The title of this show, ‘The Necessary Illusions’, reminds us of Nietzsche’s conviction that art and religion are indispensable for the survival of thinking people. For Paul Reniere and Martine Depla, however, the title refers to the mysterious, illusionary character of the images that got trapped in the texture of their paintings: impalpable and concrete at the same time. It also refers to the joy they experience during the act of painting. “Sometimes,” they told me, “something happens and the painting takes its final shape without being really finished. It decides to impose itself somewhere between a finished and an unfinished state, unalterable, incomprehensible, but moving.” Reniere and Depla’s paintings are woven. The intensity of the colours is built up slowly. Very thin layers of white covering the complete surface of the canvas push the colours back, very thin layers of colour bring them back to the fore. Thus all the different parts of the composition are united by a common texture. Here and there the act of painting reveals itself in parts of the image which seem to be dissolving in the reflecting light. Very often, the image contains several layers of depth, but never without them being woven within the same texture. In these paintings transience seems to become tangible: frozen and fleeting at the same time. Captured and free. Wondrous.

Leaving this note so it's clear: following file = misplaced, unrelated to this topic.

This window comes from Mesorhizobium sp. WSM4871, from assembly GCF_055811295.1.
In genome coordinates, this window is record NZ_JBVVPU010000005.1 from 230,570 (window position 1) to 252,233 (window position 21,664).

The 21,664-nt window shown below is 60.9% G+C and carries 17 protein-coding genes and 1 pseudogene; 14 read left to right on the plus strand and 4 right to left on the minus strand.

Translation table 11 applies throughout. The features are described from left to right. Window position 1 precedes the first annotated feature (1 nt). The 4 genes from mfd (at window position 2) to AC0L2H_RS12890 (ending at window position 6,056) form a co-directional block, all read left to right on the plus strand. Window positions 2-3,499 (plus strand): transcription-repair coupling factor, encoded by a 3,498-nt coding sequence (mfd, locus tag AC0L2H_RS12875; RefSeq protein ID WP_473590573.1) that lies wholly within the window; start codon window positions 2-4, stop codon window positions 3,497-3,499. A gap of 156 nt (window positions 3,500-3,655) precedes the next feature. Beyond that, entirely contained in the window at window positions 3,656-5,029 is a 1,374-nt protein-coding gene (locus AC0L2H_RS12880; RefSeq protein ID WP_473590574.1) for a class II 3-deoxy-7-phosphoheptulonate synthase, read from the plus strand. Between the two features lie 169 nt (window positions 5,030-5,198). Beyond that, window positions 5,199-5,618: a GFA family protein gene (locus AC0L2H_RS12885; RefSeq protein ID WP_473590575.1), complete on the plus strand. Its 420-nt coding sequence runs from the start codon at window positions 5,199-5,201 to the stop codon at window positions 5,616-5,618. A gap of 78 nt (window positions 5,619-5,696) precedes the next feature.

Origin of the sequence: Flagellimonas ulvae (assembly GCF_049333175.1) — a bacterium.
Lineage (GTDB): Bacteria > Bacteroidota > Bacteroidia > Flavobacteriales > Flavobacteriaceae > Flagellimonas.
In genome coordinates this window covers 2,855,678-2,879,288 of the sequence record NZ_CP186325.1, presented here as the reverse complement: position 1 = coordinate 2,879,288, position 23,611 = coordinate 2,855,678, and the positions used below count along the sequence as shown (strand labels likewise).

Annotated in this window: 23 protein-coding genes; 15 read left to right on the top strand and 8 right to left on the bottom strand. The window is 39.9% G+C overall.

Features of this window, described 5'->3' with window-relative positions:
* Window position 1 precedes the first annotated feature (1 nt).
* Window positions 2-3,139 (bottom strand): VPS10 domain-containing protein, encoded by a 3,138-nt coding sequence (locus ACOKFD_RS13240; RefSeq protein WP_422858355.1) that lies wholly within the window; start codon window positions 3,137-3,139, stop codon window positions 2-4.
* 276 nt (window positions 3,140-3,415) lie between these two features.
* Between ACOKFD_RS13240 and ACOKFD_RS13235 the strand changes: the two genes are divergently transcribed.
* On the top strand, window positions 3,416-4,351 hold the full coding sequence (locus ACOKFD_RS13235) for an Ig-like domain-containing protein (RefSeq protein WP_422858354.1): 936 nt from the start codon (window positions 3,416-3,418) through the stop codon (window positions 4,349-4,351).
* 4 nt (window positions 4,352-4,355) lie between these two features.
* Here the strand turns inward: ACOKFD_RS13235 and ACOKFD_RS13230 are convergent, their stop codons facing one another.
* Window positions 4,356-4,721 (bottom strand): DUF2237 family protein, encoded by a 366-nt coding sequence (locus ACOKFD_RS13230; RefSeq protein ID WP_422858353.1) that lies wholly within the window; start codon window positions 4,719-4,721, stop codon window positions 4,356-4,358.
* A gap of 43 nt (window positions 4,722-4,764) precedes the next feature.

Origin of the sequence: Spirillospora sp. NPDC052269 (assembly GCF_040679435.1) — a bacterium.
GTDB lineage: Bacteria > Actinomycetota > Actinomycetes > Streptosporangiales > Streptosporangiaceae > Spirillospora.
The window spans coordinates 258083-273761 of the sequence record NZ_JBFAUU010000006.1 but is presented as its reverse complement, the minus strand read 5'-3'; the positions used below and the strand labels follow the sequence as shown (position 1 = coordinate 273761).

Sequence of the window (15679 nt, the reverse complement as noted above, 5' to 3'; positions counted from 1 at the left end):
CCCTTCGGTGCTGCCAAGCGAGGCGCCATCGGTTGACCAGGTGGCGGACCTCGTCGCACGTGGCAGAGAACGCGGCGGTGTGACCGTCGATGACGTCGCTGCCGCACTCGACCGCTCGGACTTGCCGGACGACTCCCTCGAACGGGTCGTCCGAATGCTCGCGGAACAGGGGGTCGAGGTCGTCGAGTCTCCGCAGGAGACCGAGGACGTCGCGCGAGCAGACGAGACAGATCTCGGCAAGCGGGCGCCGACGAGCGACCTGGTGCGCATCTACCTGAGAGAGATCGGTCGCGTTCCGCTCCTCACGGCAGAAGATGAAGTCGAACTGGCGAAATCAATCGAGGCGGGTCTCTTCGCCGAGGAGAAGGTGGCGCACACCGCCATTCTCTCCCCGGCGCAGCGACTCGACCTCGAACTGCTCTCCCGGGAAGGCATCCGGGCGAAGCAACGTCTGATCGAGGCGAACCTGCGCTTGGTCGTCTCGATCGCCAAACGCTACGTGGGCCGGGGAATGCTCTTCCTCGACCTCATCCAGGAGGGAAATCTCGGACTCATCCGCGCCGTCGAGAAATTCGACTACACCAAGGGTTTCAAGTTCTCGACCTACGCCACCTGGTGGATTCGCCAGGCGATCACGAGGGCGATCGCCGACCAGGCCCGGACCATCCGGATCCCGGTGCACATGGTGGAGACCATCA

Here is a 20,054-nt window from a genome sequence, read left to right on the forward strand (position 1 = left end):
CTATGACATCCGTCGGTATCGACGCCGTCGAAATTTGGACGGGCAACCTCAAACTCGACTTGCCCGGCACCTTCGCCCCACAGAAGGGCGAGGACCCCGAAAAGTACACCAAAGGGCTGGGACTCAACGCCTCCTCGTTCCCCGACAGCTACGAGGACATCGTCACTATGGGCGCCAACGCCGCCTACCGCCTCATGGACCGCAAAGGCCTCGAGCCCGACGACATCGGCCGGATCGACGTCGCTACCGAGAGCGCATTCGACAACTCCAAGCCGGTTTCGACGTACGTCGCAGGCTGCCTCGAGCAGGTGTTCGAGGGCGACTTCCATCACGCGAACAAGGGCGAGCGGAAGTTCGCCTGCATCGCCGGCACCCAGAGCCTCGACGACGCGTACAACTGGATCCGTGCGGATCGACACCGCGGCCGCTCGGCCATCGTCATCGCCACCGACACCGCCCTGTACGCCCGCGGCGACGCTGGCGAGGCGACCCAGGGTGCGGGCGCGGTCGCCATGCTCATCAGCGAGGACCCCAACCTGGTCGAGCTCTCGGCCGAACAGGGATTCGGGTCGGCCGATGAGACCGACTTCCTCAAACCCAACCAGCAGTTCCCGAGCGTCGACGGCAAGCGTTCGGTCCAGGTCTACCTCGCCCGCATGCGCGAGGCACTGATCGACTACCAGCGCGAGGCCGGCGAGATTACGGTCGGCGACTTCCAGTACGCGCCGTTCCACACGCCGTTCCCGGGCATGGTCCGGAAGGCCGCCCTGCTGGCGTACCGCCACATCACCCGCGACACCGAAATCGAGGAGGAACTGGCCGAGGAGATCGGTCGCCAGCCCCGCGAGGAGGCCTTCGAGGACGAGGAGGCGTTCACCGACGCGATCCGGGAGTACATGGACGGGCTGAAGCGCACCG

Hans Theys, Montagne de Miel, 29 September 2016